As James Ball points out, the issue that I had taken offense to last year were the threats against Caroline Criado-Perez, who thought it would be a great idea if Jane Austen became the new face of the 10 pound note. I personally thought it was a brilliant idea. Some small minded people did not and as such, she got a dose of abuse and threats that were completely beyond belief. It is only one of many cases of bullying, trolling and harassment via Twitter. The quote we see in the Guardian is: “Twitter’s strongest, perhaps only, justification for its sluggish and minimal response was that it could only act through its harassment channels, and could not become a curator or editor of content on its site“, which in itself is perfectly acceptable, yet now, they have given that option away by acting and soon, Twitter might be confronted with other abuse and threat victims and as such their goose gets to be decently cooked (and broiled).

So, either Twitter takes a step back, which would be fair enough, or it becomes a policing entity, which might not be the worst, yet the issues from this choice will haunt them for a long time to come. That in itself seems unfair, but just moving to the plate (not arguing how justified it is), will leave them with bruises and scars. I get the issue that it is a consequence of choice, which I do not attack, but how consistent can they actually do this and more important, what issues will they open when they censored something that was lost in translation, how will they fix those mistakes at that point?

I think that they should state that the beheading intervention was a once off and not interfere again. Not because I want it, but because Twitter seems safer by remaining on the side of innocent dissemination, a side that they might not be regarded as ever again (speaking juridical), simply because the action has already taken place.

So is the censor in for censoring?

That is a question that only Twitter can answer, yet the emotional decision to intervene in this case was morally right, emotionally correct and decently good, this jurisprudential mouse will however end up having a slightly too long tail, I wonder whether Twitter considered that option, especially in regards to victims like Caroline Criado-Perez who did not get the intervening attention they rightfully deserved.

 

Leave a comment

Filed under IT, Law, Media

Equality should not be a concept

Today my inspiration comes from Sky News and the social media. The issue at play is one I took offense to two days ago. I learned that a Miss Perez had started something that led to the new 10 pound note to be dedicated to Jane Austen. A brilliant step! I had not thought of it. I have the books, I have seen movies from her books and a movie on the life of Jane Austen. She is and should be regarded as the good side of England. Even as a spokesperson for the British Empire she would be a good choice. So, my first thought was to say ‘Well done Miss Perez!’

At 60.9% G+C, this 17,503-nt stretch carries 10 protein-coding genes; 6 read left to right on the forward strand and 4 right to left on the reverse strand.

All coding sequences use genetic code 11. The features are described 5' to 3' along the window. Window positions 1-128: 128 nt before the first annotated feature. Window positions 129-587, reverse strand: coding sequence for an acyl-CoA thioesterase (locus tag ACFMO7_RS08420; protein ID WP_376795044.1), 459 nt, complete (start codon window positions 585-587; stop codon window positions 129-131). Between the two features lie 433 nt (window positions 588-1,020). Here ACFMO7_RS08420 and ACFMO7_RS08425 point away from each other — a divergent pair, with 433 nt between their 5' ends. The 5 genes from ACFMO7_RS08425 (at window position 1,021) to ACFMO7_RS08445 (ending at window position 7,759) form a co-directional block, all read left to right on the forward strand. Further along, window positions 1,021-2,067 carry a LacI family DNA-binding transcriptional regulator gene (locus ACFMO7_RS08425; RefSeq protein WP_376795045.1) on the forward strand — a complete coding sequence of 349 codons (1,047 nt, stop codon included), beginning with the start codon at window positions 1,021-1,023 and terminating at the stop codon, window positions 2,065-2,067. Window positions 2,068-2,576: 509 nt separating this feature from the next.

So when I learned that she was harassed by THOUSANDS of trolls and abusers on twitter, I took offense and I wrote her a congratulatory message. I do not care for some excuses that the socialite media figures take on that these people are doing it out of boredom. It is abuse plain and simple; there is no excuse in my view.

I am a little on the fence when we go out of our ways to blame twitter in this matter. Yes, we should be able to report abuse and spam and with ease. I do however stand behind the person who stated (sorry, forgot to write down the name) that Twitter is a tool; you cannot hold them accountable for abuse of it. To some extent I agree with that view. When a person’s skull gets bashed by a criminal with a wrench, you do not sue the company making the wrench. People kill people, plain and simple.

So women like Lucy-Anne Holmes should have all options and freedom to advocate their cause. Most people (especially male teenagers in the UK) would feel less happy, when ‘aspiring’ models promote themselves on page 3 of the Sun are removed, but equally fair is that others are not drawn to this and will not cry if that space is changed for other information. It was her right to speak out and she did. We might not agree, we are justified to speak out against her viewpoint, but we are not allowed, or should be allowed to threaten her in any way. Let’s face it, she is not the head of <some major social media company> selling our private details. Interesting how no one cares about that!

I cannot even fathom the abuse and threats some use in regards to people speaking their mind or standing up to something they believe in. I do however feel strongly about freedom of speech and they have a right to speak their belief, even if it is not a view I hold. I will even make a stronger case. I reckon that in support to Miss Perez, I would vote that a woman should be depicted on 2 of the 4 notes at any given time. If we truly believe that we are in an age of equality, then should that not be visible in all fields, including monetary? And in this case, in my humble opinion, the picture of Her Royal Highness Queen Elizabeth does not count towards this number. The question then becomes ‘are there famous women?’

Yes there are! (And plenty of them too) Even beyond the art of writing there are scientists like Elsie Widdowson and Kathleen Lonsdale. We could start an argument on the undervalued acts by Rosalind Franklin as well.

Leave a comment

Filed under Media, Politics